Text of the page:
A Master Plan
In right-wing digital pages and groups, some people were spreading the false claim that the attacker was a member of Lula’s PT. One possible reason for this claim was that the attacker had been a member of the left-wing party PSOL, but he left the party in 2014 and had no political affiliation when the attack happened.
The public group “Somos Todos Bolsonaro” (We Are All Bolsonaro) received the highest number of interactions on a post claiming Bolsonaro’s attacker was a member of the Workers Party. The post with a picture of Oliveira and the word “petista” was created by the group’s managers and received 46,605 interactions. Another post from the same group was also on the list of the most successful posts in terms of interactions.
The post claiming Oliveira was a member of PT was 7.6 times more popular than the average posts by the “Somos todos Bolsonaro” group. The post tried to advance a narrative claiming the media were hiding that the attacker was a member of PT. It also included the link to the attacker’s Facebook page.
In all, the analysis showed that the top eight posts claiming the attack had been staged summed up more interactions (94,175) than the ones saying the attacker was from the PT (78,475). The most engaged post was the Somos Todos Bolsonaro post claiming Oliveira was a petista.
The analysis also suggests articles that denied claims were shared only by pages and group that were victims of the false claims and wanted to defend themselves against the rumors. There was no significant cross-ideological spread of the corrections.
In other words, it was unlikely that a user who saw any of these claims later saw the posts correcting it. Most interactions with articles denying false claims came from the media outlets’ Facebook accounts. It was interesting to note that most of the pieces denying the attack was staged were shared by Bolsonaro’s supporters and right-wing pages. Pro-PT and left-wing pages failed to defend themselves — they did not share articles denying the attacker was from PT, as illustrated by the absence of a red dot in the below figure.
The performance of fact-checking articles was assessed by identifying articles that denied false claims. It considered Brazil’s main outlets and fact-checking agencies. Then, using CrowdTangle, it was possible to check which pages and groups posted the debunking article’s URLs on Twitter and Facebook. The graph does not include posts that had less than five percent of the number of interactions of the most successful post (UOL’s post).
Only one page in the sample interacted with false claims as well as fact-checking pieces. Movimento do Povo Brasileiro, a 1.3-million strong right-wing-page, shared the claim that the attacker was a member of the Workers Party and the article explaining why the lack of blood does not support the argument that the attack was staged. They did not share the articles denying the attacker was petista.
It is worth noting that the posts debunking the claim did not fare as well on Facebook as the posts spreading conspiracy theories. This post received only half of the engagement compared to the group’s most popular posts on September 6, the first day it was up.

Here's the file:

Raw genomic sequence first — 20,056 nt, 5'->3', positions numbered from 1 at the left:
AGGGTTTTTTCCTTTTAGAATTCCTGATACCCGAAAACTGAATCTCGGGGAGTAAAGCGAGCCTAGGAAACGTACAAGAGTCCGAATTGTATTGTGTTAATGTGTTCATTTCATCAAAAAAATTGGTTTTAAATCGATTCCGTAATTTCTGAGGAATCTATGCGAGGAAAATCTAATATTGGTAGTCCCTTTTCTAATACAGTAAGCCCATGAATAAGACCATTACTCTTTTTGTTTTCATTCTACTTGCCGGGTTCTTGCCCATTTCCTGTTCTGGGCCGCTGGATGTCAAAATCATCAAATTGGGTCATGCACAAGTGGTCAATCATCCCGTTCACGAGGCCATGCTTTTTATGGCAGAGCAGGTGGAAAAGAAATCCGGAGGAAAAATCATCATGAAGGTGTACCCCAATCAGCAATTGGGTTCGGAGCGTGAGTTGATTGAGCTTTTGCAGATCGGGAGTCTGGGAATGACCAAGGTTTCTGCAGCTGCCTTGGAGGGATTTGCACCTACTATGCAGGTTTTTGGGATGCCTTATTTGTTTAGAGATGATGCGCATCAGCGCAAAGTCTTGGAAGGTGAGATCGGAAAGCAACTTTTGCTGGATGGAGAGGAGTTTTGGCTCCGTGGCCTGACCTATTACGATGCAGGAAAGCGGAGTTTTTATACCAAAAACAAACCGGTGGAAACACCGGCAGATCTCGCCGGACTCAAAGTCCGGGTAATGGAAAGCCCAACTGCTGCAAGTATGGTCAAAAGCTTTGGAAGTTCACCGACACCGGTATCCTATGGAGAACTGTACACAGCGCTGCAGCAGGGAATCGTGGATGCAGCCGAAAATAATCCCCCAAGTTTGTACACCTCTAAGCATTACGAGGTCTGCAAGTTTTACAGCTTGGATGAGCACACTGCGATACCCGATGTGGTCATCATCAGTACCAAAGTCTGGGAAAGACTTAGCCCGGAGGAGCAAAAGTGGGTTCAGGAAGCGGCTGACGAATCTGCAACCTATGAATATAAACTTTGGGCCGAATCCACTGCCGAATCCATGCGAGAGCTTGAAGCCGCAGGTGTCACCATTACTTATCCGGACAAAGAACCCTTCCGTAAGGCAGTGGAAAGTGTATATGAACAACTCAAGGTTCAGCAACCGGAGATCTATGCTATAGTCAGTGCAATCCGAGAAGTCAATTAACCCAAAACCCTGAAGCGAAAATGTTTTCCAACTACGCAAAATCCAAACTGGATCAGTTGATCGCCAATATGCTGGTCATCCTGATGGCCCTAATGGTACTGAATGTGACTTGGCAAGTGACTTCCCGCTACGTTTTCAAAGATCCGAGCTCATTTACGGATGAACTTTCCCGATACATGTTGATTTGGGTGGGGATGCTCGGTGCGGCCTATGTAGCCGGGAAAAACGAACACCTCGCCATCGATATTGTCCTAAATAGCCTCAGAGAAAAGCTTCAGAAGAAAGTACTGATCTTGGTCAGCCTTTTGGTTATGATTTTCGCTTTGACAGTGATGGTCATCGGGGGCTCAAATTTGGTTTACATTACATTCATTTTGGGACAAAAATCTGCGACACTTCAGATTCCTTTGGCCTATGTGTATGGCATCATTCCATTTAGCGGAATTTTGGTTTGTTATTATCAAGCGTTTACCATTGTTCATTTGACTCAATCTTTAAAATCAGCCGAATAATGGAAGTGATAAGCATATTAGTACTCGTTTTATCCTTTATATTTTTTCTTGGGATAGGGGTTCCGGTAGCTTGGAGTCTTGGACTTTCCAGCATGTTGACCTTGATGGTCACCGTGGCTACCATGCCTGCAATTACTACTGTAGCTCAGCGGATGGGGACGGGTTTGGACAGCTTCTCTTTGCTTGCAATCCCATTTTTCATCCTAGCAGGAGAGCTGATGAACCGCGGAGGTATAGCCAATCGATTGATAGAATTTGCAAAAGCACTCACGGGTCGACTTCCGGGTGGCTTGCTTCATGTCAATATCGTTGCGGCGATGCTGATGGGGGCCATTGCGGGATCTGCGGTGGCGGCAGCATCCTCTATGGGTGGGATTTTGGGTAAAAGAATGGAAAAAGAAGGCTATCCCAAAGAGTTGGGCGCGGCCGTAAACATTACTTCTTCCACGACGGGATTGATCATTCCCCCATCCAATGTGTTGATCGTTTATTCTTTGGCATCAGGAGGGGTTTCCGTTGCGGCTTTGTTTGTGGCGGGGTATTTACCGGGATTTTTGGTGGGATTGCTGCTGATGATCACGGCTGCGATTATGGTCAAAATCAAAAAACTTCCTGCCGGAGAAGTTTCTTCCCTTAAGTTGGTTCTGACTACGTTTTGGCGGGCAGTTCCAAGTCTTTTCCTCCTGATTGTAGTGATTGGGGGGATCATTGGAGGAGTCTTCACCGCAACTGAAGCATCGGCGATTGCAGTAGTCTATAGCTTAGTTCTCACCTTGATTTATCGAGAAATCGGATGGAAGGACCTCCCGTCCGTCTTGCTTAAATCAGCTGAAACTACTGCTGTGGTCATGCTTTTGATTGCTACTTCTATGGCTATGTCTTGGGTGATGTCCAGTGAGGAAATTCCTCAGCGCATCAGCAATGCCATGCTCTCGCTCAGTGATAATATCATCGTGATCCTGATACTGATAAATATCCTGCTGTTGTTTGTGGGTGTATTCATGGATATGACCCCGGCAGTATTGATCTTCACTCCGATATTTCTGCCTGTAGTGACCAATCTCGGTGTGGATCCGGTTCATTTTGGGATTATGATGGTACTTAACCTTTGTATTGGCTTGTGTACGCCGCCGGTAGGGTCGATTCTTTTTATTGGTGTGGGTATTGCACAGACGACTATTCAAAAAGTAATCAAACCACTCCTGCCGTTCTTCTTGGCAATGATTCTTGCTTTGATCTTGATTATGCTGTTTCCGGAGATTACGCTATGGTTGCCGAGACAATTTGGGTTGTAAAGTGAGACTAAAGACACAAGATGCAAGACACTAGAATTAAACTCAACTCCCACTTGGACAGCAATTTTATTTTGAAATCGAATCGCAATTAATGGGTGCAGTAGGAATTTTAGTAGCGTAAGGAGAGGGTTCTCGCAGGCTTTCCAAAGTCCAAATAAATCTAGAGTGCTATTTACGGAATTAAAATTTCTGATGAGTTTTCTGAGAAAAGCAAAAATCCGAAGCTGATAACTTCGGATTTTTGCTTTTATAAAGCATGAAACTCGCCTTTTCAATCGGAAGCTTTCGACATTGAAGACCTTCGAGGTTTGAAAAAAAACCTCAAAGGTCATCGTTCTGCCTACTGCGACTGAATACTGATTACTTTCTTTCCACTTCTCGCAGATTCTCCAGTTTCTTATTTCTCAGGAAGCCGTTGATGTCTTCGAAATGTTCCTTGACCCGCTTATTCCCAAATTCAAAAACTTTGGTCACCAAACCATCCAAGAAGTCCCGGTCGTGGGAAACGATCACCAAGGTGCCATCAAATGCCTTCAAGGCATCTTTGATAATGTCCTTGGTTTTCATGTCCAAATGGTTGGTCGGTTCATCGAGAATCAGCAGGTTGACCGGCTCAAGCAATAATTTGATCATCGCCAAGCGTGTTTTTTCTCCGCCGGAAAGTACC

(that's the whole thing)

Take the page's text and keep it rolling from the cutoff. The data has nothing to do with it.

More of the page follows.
Posts affirming the facts often underperform on Facebook when compared to those spreading conspiracies. UOL’s Facebook post (archived on September 11) setting the record straight on the lack of blood only garnered about 11,000 interactions, while Plantão Brasil’s piece on Facebook received twice that amount.
Likewise, the Facebook group Somos Todos Bolsonaro’s post (archived on September 11) on the partisan affiliation of the candidate’s attacker (archived on September 11) received over 46,000 engagements, while a post outlining the facts around the attacker’s affiliations published by Boatos — a veteran fact-checking news website — achieved only 1,800 engagements.
This article shows how quickly fringe sectors acted to use an unprecedented situation for political purposes — Brazil hadn’t seen a direct attack on a presidential candidate in more than 50 years. In the aftermath of the attack against Bolsonaro, each sector pushed narratives based on out-of-context and incomplete information.
It is also likely that the spike of interest and traffic in the story was also a factor that incentivized content creators to push these narratives. Groups that shared false claims achieved a much higher engagement rate than usual — this can increase their audience and, therefore, their future relevance in the political debate.
False narratives performed better than those affirming true facts, and the communities that shared each did not overlap. On one hand, this represents a challenge for fact-checkers in reaching audiences en masse. On the other, it is a lesson on how social media listening tools can be used to better identify where false claims are best performing, and to target these communities with pieces debunking the disinformation or misinformation.
Luiza Bandeira is a Digital Forensic Research Assistant at the @DFRLab.